A voice and its uses

This has been a really great week. Last Friday, my first article on abuse in polyamory went up on Everyday Feminism, which got great responses and brought me a lot of new followers (a belated hi and welcome! to all of you.) On Wednesday, The Toast published my piece about my relationship with my best friend. I’ve been wanting a way to share this story for a long time, and I’ve been a huge fan of The Toast since they started (this was the first piece I read and it’s been pure and devoted love ever since), and I was BONKERS excited that they wanted to publish my piece.

And this morning, my brother (and co-blogger!) Lane and I presented at the Philadephia Trans-Health Conference about dealing with partially-supportive family in the process of coming out and transitioning. We had an astonishing turnout, especially since it was at 8:45 on a Friday morning, and it was awesome to get to stand up with him and share with a group about the experiences we’ve had. A lot of people said our talk was helpful to them, which always makes me happy. (We may write up some of our talking points here at a later time.)

So it’s been a great week for sharing my stories and using my experiences, some of them pretty awful at the time, in ways that are helpful to others. But life can’t be sunshine and rainbows all the time, and today a thing happened that I’ve been braced for since October… my ex-boyfriend, who was emotionally and sexually abusive, posted one of his many attacks on my ex-husband Shaun, and used the fact that I left Shaun after he hit me as part of his ammo.

He was able to do this because I mention that in the piece about my best friend. I thought long and hard about including that, but decided to go ahead because it is true, and that’s a part of my story that I have every right to tell when and where I want to. I don’t want to tiptoe around what happened, regardless of how it might make others uncomfortable or be used by people who hate me. I’ve been finding my voice this year and I’m not willing to throttle it back.

But I’ve always known that one consequence of doing this would be that my ex-boyfriend would immediately pick up on it and use Shaun’s treatment of me as another example of why Shaun is an evil person who should be shunned by everybody, while still shrugging off and making excuses for the abuses and assaults he perpetrated on me. And there’s no way I can effectively stop him from doing this, nor am I going to try. I’m just going to say, publicly and for the record, that I utterly repudiate this person’s use of my experiences, which I never shared or discussed with him, against my former husband. It is appallingly disrespectful to use (and distort) my voice and story when it suits him and ignore, minimize, and attack it when it doesn’t. It’s also exactly what I expected of him.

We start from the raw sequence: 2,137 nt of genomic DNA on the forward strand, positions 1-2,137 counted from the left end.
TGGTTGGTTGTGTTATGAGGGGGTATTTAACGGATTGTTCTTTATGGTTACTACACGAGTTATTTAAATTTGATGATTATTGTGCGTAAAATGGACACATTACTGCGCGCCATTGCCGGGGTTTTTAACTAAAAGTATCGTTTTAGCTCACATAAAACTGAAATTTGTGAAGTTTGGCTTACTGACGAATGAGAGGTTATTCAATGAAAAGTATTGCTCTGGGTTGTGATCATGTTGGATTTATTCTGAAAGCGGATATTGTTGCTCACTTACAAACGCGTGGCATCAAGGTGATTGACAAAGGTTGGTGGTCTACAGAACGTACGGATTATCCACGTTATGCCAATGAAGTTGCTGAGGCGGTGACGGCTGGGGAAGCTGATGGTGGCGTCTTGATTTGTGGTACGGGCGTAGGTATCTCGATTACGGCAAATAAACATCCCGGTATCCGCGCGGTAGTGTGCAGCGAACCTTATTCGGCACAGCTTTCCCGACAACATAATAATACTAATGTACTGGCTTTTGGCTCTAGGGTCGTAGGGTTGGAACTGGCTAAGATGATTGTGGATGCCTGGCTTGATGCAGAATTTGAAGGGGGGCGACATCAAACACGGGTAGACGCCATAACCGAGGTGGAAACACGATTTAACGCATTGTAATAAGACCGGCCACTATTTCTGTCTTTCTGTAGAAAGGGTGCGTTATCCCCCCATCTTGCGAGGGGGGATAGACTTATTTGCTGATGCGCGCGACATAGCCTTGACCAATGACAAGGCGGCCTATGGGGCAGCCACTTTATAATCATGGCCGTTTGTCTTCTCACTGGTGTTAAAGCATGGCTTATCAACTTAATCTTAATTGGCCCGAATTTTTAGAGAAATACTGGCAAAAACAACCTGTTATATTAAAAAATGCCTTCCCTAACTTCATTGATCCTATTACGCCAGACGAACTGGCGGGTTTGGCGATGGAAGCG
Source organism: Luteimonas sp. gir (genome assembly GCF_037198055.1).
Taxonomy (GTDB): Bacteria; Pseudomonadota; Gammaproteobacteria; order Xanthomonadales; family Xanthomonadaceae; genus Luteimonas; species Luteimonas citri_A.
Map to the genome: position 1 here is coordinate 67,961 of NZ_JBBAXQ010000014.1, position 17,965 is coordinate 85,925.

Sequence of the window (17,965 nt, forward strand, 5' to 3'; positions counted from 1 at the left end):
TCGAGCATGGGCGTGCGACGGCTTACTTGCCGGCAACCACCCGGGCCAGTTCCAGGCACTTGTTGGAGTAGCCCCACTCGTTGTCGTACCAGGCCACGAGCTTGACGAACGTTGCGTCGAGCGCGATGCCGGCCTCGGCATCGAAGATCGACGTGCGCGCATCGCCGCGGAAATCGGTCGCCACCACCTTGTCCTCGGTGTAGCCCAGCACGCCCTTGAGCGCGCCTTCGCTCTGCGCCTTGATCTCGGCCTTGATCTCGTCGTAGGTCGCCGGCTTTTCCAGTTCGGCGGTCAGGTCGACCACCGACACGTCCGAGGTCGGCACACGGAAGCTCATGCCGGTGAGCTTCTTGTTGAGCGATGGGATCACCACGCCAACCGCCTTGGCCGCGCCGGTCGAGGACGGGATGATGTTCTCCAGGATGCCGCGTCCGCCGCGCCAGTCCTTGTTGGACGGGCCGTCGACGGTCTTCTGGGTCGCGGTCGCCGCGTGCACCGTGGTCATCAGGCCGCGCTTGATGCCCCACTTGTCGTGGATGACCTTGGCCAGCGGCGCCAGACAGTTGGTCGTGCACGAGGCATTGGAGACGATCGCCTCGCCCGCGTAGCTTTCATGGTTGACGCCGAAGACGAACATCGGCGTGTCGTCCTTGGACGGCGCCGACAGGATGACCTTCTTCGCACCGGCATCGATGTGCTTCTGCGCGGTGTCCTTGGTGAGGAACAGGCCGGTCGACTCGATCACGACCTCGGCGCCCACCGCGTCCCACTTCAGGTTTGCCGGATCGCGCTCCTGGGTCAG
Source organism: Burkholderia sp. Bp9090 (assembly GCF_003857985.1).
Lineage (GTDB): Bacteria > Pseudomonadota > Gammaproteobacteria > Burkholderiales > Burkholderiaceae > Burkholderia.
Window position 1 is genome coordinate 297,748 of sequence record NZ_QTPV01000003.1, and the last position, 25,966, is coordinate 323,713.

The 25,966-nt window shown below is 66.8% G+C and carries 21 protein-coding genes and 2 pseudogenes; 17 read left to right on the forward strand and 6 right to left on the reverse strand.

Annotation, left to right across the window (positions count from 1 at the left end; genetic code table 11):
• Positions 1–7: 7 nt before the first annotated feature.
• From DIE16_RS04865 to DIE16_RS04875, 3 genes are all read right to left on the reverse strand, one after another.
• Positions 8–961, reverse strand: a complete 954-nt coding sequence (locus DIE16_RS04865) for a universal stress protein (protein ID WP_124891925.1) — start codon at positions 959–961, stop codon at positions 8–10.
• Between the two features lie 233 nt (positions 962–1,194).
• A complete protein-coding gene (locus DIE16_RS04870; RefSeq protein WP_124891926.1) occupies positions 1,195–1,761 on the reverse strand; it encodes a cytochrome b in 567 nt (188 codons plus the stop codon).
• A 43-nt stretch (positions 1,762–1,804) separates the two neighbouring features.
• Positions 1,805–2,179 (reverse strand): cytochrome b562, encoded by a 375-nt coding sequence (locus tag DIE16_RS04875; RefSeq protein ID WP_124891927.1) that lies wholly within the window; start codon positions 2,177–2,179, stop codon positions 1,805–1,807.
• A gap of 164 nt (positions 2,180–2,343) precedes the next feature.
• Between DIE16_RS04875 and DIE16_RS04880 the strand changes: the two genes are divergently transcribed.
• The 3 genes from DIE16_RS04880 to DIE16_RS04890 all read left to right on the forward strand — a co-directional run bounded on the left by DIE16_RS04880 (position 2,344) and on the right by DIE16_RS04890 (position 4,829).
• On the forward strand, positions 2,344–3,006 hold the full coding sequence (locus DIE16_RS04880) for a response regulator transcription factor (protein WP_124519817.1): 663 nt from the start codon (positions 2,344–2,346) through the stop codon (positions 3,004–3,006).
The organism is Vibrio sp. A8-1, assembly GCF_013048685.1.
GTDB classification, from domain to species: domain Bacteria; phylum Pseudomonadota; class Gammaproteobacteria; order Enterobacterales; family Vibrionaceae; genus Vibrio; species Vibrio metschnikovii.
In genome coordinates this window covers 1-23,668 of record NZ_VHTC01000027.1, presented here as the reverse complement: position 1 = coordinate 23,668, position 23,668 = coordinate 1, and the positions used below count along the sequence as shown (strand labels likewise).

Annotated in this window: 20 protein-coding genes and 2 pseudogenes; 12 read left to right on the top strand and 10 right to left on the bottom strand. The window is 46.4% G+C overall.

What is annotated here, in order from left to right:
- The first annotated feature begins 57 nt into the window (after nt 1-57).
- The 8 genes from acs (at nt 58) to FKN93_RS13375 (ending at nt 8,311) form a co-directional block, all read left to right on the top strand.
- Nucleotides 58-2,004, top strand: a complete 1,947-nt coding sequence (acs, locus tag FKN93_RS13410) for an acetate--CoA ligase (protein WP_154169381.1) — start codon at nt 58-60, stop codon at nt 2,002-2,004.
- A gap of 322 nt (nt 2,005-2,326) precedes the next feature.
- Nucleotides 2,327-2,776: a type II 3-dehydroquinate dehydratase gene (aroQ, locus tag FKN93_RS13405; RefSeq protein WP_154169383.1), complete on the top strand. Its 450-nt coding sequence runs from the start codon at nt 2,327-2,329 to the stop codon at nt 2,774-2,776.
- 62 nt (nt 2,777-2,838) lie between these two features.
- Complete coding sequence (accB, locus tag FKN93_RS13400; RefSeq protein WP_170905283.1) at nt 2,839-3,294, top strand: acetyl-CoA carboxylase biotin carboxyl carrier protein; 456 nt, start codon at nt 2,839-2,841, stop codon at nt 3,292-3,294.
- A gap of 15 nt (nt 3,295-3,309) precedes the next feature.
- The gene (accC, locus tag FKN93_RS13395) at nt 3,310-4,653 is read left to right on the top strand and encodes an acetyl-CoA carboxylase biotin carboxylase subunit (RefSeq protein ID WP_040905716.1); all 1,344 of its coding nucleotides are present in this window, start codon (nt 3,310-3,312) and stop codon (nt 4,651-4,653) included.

I’m not going to link to the post; in addition to the disrespect he shows me, what he writes is false and misleading in several respects, and continues his pattern of discussing sexual encounters without the consent of the other people he names as involved.

Also for the record, if I believed Shaun to be a danger to other women (in the way I do believe my ex-boyfriend to be a danger to women and communities), I would speak out about it; not because as a survivor I owe it to my community, but because I have found power and healing in speaking out, and because I do think it helps for those of us who are willing to share openly about our experiences. I don’t believe that, so I haven’t said anything. I don’t feel unsafe sharing a space with him or attending a conference he will also be at. I did and do feel unsafe sharing a space with my rapey abusive ex, and I will continue to avoid any conferences or social groups where he is welcome. If anybody wants to hear more from me, I am willing to be contacted with questions (except by the ex-boyfriend I’m discussing; any contact from him, I will continue to view as harassment.)

Anyway. I have, as I say, been finding my voice this year. And one thing I’m learning is that when I speak, other people may choose to use my words in ways I didn’t intend and don’t appreciate. That doesn’t erase the value or power of my voice — that’s not something they can take away from me. But it’s one more thing for me to speak about.

2 thoughts on “A voice and its uses

  1. I really appreciated the article you wrote for Everyday Feminism. It helped me a lot in confronting my own abusive relationship. I just finished a long study about abusive behavior in polyamory, published on Medium.

    If you are interested in reading it, it’s here. If you are interested in sharing it, please do.

    View at Medium.com


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